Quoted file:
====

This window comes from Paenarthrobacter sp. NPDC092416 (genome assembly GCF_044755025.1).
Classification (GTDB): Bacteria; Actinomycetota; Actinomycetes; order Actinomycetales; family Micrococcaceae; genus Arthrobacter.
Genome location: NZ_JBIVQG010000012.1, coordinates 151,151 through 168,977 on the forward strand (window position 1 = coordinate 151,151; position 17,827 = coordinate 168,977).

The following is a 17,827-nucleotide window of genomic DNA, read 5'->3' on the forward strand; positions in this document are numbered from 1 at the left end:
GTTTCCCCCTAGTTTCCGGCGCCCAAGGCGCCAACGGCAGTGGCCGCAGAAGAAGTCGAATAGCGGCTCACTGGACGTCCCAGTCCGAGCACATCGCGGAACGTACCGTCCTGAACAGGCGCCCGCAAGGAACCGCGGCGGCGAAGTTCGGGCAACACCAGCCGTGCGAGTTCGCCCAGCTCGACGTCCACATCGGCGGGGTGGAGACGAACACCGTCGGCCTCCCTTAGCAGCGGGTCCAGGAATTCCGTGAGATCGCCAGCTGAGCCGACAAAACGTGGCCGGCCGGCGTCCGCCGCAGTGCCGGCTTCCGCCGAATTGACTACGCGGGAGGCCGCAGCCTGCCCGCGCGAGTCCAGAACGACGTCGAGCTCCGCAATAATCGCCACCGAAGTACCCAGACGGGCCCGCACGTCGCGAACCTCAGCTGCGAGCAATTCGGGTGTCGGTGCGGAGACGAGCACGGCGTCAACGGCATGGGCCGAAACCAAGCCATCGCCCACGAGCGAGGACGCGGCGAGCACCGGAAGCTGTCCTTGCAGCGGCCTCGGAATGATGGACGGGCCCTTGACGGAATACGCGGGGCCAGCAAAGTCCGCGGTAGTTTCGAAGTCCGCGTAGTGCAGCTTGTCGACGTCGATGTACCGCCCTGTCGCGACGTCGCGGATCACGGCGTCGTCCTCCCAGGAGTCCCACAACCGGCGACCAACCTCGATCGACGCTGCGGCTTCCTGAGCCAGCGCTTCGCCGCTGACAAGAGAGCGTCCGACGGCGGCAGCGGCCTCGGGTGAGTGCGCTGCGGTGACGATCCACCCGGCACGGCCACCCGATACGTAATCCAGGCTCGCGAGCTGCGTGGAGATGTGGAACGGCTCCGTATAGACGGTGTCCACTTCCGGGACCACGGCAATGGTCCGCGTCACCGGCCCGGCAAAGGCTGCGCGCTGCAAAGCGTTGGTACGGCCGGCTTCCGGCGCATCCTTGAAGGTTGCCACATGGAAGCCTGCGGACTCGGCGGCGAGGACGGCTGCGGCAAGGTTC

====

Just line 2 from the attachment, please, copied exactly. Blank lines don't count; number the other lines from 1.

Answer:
Classification (GTDB): Bacteria; Actinomycetota; Actinomycetes; order Actinomycetales; family Micrococcaceae; genus Arthrobacter.